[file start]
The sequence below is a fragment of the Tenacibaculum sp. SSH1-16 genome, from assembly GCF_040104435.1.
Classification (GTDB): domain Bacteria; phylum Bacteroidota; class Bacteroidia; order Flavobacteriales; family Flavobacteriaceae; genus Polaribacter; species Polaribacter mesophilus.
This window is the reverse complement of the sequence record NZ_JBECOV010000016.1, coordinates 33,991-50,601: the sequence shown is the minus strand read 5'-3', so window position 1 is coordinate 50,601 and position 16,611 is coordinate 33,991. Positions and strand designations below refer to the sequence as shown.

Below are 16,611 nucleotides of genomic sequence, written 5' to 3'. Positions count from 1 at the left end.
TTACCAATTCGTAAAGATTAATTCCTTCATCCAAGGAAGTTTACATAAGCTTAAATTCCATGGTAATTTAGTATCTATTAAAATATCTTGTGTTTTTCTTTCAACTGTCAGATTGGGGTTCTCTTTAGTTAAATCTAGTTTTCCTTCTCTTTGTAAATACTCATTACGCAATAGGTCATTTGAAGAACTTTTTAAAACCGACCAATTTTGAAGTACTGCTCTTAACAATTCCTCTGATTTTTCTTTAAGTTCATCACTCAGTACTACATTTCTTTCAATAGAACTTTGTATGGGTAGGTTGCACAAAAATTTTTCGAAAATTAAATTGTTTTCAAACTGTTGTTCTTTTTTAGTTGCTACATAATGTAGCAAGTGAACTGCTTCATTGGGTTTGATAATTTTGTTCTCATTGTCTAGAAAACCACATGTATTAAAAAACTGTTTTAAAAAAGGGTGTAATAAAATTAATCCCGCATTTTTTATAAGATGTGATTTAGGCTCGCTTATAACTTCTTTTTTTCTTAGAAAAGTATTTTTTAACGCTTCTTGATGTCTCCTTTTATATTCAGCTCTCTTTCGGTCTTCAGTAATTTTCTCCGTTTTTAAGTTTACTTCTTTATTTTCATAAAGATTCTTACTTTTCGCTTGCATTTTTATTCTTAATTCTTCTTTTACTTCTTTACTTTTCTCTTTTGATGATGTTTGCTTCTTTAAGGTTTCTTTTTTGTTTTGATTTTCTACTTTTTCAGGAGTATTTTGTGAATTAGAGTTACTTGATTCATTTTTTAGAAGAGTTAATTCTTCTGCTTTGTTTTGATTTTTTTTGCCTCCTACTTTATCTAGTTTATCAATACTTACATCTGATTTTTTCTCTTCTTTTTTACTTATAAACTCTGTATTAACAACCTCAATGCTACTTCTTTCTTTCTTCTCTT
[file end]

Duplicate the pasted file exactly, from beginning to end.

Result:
The sequence below is a fragment of the Tenacibaculum sp. SSH1-16 genome, from assembly GCF_040104435.1.
Classification (GTDB): domain Bacteria; phylum Bacteroidota; class Bacteroidia; order Flavobacteriales; family Flavobacteriaceae; genus Polaribacter; species Polaribacter mesophilus.
This window is the reverse complement of the sequence record NZ_JBECOV010000016.1, coordinates 33,991-50,601: the sequence shown is the minus strand read 5'-3', so window position 1 is coordinate 50,601 and position 16,611 is coordinate 33,991. Positions and strand designations below refer to the sequence as shown.

Below are 16,611 nucleotides of genomic sequence, written 5' to 3'. Positions count from 1 at the left end.
TTACCAATTCGTAAAGATTAATTCCTTCATCCAAGGAAGTTTACATAAGCTTAAATTCCATGGTAATTTAGTATCTATTAAAATATCTTGTGTTTTTCTTTCAACTGTCAGATTGGGGTTCTCTTTAGTTAAATCTAGTTTTCCTTCTCTTTGTAAATACTCATTACGCAATAGGTCATTTGAAGAACTTTTTAAAACCGACCAATTTTGAAGTACTGCTCTTAACAATTCCTCTGATTTTTCTTTAAGTTCATCACTCAGTACTACATTTCTTTCAATAGAACTTTGTATGGGTAGGTTGCACAAAAATTTTTCGAAAATTAAATTGTTTTCAAACTGTTGTTCTTTTTTAGTTGCTACATAATGTAGCAAGTGAACTGCTTCATTGGGTTTGATAATTTTGTTCTCATTGTCTAGAAAACCACATGTATTAAAAAACTGTTTTAAAAAAGGGTGTAATAAAATTAATCCCGCATTTTTTATAAGATGTGATTTAGGCTCGCTTATAACTTCTTTTTTTCTTAGAAAAGTATTTTTTAACGCTTCTTGATGTCTCCTTTTATATTCAGCTCTCTTTCGGTCTTCAGTAATTTTCTCCGTTTTTAAGTTTACTTCTTTATTTTCATAAAGATTCTTACTTTTCGCTTGCATTTTTATTCTTAATTCTTCTTTTACTTCTTTACTTTTCTCTTTTGATGATGTTTGCTTCTTTAAGGTTTCTTTTTTGTTTTGATTTTCTACTTTTTCAGGAGTATTTTGTGAATTAGAGTTACTTGATTCATTTTTTAGAAGAGTTAATTCTTCTGCTTTGTTTTGATTTTTTTTGCCTCCTACTTTATCTAGTTTATCAATACTTACATCTGATTTTTTCTCTTCTTTTTTACTTATAAACTCTGTATTAACAACCTCAATGCTACTTCTTTCTTTCTTCTCTT